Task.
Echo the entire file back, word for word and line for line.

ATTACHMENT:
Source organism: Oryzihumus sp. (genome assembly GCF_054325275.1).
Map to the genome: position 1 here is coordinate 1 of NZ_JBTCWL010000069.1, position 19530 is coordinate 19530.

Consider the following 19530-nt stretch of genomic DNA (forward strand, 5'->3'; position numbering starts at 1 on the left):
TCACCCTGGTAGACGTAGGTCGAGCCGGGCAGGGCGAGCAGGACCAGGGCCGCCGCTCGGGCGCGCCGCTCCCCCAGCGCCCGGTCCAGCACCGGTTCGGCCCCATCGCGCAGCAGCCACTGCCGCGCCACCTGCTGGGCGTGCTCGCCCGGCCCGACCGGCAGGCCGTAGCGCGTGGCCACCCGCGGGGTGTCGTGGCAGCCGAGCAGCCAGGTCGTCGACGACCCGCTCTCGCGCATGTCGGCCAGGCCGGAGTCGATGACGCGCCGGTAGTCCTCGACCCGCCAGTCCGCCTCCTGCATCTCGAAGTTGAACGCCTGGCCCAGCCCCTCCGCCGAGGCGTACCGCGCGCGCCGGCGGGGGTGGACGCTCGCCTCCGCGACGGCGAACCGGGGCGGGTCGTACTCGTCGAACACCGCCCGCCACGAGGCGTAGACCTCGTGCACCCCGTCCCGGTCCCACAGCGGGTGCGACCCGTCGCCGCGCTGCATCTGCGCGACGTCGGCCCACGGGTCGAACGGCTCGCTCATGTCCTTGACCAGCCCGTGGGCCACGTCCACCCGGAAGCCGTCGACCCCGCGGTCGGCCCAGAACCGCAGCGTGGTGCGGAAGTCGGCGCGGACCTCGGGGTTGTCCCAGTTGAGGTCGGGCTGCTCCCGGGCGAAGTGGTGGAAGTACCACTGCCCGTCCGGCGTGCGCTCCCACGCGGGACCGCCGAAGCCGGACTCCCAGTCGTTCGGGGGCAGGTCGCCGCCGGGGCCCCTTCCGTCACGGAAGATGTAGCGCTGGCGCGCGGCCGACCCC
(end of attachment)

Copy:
Source organism: Oryzihumus sp. (genome assembly GCF_054325275.1).
Map to the genome: position 1 here is coordinate 1 of NZ_JBTCWL010000069.1, position 19530 is coordinate 19530.

Consider the following 19530-nt stretch of genomic DNA (forward strand, 5'->3'; position numbering starts at 1 on the left):
TCACCCTGGTAGACGTAGGTCGAGCCGGGCAGGGCGAGCAGGACCAGGGCCGCCGCTCGGGCGCGCCGCTCCCCCAGCGCCCGGTCCAGCACCGGTTCGGCCCCATCGCGCAGCAGCCACTGCCGCGCCACCTGCTGGGCGTGCTCGCCCGGCCCGACCGGCAGGCCGTAGCGCGTGGCCACCCGCGGGGTGTCGTGGCAGCCGAGCAGCCAGGTCGTCGACGACCCGCTCTCGCGCATGTCGGCCAGGCCGGAGTCGATGACGCGCCGGTAGTCCTCGACCCGCCAGTCCGCCTCCTGCATCTCGAAGTTGAACGCCTGGCCCAGCCCCTCCGCCGAGGCGTACCGCGCGCGCCGGCGGGGGTGGACGCTCGCCTCCGCGACGGCGAACCGGGGCGGGTCGTACTCGTCGAACACCGCCCGCCACGAGGCGTAGACCTCGTGCACCCCGTCCCGGTCCCACAGCGGGTGCGACCCGTCGCCGCGCTGCATCTGCGCGACGTCGGCCCACGGGTCGAACGGCTCGCTCATGTCCTTGACCAGCCCGTGGGCCACGTCCACCCGGAAGCCGTCGACCCCGCGGTCGGCCCAGAACCGCAGCGTGGTGCGGAAGTCGGCGCGGACCTCGGGGTTGTCCCAGTTGAGGTCGGGCTGCTCCCGGGCGAAGTGGTGGAAGTACCACTGCCCGTCCGGCGTGCGCTCCCACGCGGGACCGCCGAAGCCGGACTCCCAGTCGTTCGGGGGCAGGTCGCCGCCGGGGCCCCTTCCGTCACGGAAGATGTAGCGCTGGCGCGCGGCCGACCCC